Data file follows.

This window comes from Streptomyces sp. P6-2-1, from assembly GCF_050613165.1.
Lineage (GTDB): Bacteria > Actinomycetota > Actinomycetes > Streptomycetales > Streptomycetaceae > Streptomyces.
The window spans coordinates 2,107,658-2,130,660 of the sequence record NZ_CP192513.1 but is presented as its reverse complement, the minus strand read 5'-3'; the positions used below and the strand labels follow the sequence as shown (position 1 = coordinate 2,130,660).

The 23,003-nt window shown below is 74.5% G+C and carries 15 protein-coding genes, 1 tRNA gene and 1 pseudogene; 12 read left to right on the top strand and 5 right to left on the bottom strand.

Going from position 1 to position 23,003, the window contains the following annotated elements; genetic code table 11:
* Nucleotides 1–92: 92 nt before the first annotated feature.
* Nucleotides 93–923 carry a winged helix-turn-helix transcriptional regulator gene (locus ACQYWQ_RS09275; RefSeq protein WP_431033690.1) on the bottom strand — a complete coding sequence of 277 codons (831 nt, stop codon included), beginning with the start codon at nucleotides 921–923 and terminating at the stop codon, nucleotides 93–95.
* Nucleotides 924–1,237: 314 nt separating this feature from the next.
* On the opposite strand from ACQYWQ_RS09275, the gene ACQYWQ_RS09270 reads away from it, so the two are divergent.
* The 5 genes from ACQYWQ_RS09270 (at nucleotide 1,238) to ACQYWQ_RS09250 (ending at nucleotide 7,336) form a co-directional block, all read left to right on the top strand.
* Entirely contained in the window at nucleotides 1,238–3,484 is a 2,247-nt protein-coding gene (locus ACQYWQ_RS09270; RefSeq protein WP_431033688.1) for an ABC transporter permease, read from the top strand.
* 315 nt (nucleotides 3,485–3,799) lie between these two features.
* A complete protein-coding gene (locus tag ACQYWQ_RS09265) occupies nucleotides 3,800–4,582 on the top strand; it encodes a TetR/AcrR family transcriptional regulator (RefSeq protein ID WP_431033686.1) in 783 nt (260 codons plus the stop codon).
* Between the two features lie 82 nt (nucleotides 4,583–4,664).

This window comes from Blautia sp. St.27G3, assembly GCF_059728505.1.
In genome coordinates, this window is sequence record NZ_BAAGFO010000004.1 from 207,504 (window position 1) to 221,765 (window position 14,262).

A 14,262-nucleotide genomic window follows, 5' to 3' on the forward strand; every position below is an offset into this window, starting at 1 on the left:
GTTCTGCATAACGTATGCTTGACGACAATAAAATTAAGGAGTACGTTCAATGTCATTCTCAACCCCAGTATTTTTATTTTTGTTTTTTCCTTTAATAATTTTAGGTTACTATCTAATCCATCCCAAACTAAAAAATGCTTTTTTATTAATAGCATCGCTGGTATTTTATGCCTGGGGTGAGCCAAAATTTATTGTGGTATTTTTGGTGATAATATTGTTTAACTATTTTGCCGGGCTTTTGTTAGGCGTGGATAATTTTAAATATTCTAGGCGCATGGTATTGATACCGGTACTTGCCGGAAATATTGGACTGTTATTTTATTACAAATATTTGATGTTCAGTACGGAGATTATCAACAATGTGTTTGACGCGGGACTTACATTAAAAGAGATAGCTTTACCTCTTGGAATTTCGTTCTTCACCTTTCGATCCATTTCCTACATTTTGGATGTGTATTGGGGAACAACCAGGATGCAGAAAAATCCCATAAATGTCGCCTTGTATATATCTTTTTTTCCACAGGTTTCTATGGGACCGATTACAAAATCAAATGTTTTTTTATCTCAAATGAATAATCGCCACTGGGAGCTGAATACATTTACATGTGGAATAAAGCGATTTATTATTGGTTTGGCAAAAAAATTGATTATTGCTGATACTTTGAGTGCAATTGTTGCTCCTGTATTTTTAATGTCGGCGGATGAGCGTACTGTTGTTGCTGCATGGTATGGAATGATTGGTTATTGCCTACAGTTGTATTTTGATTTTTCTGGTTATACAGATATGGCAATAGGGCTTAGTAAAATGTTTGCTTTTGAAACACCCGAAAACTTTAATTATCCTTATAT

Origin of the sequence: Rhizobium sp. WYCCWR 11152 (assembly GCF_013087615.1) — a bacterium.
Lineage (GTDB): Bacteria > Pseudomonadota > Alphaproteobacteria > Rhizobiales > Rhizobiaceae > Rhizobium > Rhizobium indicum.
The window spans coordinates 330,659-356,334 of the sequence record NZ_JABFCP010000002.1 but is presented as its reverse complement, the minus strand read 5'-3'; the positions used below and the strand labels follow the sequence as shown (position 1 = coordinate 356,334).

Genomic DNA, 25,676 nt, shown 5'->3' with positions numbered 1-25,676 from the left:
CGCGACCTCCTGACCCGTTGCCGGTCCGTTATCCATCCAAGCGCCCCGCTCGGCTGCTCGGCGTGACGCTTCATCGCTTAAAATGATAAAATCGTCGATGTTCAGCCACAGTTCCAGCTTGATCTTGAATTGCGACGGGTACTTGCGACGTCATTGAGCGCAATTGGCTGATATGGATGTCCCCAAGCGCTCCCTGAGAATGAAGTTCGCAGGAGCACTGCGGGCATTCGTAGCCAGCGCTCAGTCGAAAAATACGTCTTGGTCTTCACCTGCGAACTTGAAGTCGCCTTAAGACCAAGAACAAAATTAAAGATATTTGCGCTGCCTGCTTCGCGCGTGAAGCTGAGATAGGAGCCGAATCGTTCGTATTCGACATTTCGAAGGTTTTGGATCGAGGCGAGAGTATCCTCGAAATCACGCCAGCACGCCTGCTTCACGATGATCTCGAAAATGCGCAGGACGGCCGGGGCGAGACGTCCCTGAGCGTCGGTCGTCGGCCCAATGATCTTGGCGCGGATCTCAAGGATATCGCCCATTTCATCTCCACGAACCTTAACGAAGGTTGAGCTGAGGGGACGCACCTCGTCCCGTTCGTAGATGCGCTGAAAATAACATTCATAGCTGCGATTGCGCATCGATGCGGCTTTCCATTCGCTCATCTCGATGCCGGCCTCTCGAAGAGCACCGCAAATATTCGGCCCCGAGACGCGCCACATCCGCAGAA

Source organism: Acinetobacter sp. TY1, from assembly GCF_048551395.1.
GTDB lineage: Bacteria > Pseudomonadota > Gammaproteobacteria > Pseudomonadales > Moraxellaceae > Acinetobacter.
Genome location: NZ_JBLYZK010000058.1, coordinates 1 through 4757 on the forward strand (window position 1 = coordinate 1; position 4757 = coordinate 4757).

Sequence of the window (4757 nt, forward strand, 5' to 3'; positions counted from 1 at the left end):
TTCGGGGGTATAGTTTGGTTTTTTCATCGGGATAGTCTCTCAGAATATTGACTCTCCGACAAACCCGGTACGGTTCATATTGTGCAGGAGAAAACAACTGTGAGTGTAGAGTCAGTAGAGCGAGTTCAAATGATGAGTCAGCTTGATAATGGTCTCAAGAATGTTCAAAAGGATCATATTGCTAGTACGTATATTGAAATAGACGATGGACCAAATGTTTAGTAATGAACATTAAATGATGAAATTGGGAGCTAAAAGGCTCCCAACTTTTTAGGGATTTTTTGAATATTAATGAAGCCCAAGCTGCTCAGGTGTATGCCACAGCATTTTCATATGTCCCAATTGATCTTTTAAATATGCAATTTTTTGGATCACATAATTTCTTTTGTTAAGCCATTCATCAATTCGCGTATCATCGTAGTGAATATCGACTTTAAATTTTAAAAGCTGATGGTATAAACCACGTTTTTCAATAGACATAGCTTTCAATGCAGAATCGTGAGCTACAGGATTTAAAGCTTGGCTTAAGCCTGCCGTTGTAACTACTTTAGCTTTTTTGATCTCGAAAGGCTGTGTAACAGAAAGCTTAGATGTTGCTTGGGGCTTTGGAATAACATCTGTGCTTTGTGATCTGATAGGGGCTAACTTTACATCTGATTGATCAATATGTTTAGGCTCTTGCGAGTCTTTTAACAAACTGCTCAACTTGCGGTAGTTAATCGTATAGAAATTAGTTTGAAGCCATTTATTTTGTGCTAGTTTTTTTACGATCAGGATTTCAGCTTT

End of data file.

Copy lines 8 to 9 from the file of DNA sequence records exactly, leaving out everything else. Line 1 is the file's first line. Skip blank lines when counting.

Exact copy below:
* Nucleotides 924–1,237: 314 nt separating this feature from the next.
* On the opposite strand from ACQYWQ_RS09275, the gene ACQYWQ_RS09270 reads away from it, so the two are divergent.